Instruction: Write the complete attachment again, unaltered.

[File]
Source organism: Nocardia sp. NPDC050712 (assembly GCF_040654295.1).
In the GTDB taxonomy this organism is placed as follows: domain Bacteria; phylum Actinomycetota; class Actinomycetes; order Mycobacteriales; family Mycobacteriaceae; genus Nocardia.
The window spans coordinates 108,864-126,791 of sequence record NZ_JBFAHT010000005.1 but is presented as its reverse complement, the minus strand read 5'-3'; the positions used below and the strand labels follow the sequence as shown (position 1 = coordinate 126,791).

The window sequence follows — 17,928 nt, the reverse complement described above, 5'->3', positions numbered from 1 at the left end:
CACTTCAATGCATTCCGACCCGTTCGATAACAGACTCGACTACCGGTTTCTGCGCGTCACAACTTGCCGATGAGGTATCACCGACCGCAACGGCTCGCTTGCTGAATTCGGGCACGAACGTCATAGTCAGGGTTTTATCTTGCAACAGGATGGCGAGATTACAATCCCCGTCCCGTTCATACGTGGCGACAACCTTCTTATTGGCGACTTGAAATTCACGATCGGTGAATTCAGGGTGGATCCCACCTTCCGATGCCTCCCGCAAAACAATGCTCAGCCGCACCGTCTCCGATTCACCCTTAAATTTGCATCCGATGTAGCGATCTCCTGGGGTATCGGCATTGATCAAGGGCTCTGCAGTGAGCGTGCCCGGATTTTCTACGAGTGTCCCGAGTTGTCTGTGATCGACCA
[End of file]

Source organism: Nocardia sp. NPDC050712 (assembly GCF_040654295.1).
In the GTDB taxonomy this organism is placed as follows: domain Bacteria; phylum Actinomycetota; class Actinomycetes; order Mycobacteriales; family Mycobacteriaceae; genus Nocardia.
The window spans coordinates 108,864-126,791 of sequence record NZ_JBFAHT010000005.1 but is presented as its reverse complement, the minus strand read 5'-3'; the positions used below and the strand labels follow the sequence as shown (position 1 = coordinate 126,791).

The window sequence follows — 17,928 nt, the reverse complement described above, 5'->3', positions numbered from 1 at the left end:
CACTTCAATGCATTCCGACCCGTTCGATAACAGACTCGACTACCGGTTTCTGCGCGTCACAACTTGCCGATGAGGTATCACCGACCGCAACGGCTCGCTTGCTGAATTCGGGCACGAACGTCATAGTCAGGGTTTTATCTTGCAACAGGATGGCGAGATTACAATCCCCGTCCCGTTCATACGTGGCGACAACCTTCTTATTGGCGACTTGAAATTCACGATCGGTGAATTCAGGGTGGATCCCACCTTCCGATGCCTCCCGCAAAACAATGCTCAGCCGCACCGTCTCCGATTCACCCTTAAATTTGCATCCGATGTAGCGATCTCCTGGGGTATCGGCATTGATCAAGGGCTCTGCAGTGAGCGTGCCCGGATTTTCTACGAGTGTCCCGAGTTGTCTGTGATCGACCA